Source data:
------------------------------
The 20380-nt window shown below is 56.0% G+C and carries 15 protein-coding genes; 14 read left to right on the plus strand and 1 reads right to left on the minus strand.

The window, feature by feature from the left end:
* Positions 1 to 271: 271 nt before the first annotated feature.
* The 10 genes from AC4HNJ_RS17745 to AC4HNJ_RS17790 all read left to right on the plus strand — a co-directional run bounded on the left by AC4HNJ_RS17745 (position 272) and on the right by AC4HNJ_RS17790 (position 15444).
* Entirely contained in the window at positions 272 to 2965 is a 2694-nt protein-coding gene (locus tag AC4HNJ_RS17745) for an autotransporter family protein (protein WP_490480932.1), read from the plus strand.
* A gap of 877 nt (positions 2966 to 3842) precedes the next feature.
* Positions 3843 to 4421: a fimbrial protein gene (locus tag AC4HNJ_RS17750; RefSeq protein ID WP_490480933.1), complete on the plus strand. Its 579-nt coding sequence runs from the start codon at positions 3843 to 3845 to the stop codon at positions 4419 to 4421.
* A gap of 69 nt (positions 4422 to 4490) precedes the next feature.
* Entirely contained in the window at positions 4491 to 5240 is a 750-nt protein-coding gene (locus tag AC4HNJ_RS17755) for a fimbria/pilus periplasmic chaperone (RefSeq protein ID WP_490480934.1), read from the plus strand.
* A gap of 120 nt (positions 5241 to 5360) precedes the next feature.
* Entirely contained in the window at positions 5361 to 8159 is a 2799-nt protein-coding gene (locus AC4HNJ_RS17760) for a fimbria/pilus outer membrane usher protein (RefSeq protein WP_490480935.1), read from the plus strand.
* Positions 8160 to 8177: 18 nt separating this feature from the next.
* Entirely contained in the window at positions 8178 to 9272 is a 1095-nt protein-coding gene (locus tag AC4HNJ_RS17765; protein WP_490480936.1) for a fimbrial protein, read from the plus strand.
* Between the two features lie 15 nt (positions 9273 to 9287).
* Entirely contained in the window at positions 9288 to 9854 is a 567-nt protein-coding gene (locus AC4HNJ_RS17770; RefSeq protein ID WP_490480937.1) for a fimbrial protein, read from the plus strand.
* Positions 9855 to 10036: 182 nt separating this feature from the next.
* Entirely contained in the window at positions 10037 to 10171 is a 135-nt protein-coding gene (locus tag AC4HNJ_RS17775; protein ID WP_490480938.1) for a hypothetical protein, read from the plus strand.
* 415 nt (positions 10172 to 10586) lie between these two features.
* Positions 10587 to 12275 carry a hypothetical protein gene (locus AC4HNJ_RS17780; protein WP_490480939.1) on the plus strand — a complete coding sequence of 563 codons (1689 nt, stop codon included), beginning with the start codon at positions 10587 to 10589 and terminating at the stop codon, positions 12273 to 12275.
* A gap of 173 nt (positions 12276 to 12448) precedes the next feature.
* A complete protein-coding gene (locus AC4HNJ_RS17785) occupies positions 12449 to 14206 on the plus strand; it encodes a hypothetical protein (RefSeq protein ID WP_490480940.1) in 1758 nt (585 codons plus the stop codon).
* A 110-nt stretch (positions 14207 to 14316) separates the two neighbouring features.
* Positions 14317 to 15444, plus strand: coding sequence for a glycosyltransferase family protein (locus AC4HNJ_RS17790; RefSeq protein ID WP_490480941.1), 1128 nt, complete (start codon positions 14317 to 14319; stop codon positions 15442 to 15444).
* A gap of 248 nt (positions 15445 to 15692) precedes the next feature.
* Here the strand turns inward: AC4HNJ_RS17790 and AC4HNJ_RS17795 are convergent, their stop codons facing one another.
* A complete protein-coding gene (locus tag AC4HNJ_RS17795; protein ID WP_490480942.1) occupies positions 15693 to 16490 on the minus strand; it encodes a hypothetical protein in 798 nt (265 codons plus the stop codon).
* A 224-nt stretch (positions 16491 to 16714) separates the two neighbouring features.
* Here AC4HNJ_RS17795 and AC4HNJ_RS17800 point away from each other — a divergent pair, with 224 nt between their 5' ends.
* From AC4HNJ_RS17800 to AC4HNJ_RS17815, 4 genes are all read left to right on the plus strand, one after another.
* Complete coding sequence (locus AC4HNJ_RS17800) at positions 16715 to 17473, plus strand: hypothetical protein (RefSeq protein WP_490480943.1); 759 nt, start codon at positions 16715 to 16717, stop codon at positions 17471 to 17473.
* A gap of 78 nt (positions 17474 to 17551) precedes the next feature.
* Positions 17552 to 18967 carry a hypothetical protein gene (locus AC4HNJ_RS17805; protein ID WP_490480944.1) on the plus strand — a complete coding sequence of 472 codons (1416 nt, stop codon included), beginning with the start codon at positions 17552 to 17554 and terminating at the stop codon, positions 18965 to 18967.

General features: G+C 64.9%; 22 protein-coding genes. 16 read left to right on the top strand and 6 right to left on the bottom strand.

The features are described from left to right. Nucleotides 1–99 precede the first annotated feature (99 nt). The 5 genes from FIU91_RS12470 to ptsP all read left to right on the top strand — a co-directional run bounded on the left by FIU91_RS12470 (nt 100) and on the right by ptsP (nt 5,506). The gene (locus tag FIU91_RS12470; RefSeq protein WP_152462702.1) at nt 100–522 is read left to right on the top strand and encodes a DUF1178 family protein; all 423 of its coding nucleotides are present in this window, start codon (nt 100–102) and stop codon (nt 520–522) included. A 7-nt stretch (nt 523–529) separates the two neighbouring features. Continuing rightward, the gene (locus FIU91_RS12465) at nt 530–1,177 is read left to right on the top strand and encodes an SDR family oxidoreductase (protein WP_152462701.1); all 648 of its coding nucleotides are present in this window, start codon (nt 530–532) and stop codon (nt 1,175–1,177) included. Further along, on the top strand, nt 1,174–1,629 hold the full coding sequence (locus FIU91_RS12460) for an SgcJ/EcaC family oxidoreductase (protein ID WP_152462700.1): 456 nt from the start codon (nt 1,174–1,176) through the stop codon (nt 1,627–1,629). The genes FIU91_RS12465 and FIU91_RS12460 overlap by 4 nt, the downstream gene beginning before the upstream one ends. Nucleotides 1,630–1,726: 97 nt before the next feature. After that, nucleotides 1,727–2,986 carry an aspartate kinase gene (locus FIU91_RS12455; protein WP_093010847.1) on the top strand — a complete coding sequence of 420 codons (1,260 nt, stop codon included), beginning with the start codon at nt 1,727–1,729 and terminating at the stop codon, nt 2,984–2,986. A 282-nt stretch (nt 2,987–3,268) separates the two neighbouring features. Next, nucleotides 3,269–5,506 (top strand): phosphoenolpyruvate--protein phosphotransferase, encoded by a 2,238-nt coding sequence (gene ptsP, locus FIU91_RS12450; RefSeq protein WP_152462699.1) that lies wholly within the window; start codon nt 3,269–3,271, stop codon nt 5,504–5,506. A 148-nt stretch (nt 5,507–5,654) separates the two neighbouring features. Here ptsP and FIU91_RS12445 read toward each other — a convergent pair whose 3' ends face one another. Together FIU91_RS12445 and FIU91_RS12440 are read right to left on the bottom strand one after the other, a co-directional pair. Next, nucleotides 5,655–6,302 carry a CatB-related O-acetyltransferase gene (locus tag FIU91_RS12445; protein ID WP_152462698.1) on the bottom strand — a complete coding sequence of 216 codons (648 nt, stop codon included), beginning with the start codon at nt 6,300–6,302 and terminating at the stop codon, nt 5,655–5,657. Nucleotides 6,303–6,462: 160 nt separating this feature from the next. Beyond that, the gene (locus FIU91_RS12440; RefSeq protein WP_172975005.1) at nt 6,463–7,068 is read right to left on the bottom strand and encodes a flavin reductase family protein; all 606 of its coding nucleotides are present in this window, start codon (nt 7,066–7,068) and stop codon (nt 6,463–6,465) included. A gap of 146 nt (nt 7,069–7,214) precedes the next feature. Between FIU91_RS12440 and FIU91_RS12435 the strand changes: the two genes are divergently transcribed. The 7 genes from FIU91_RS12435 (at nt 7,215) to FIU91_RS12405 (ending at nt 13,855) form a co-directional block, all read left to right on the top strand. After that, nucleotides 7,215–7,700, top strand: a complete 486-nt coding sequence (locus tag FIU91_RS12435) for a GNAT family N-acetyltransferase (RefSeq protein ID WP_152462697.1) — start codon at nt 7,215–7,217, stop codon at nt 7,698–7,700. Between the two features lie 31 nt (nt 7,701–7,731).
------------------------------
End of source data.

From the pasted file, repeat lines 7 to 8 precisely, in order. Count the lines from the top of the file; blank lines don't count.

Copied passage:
* Positions 3843 to 4421: a fimbrial protein gene (locus tag AC4HNJ_RS17750; RefSeq protein ID WP_490480933.1), complete on the plus strand. Its 579-nt coding sequence runs from the start codon at positions 3843 to 3845 to the stop codon at positions 4419 to 4421.
* A gap of 69 nt (positions 4422 to 4490) precedes the next feature.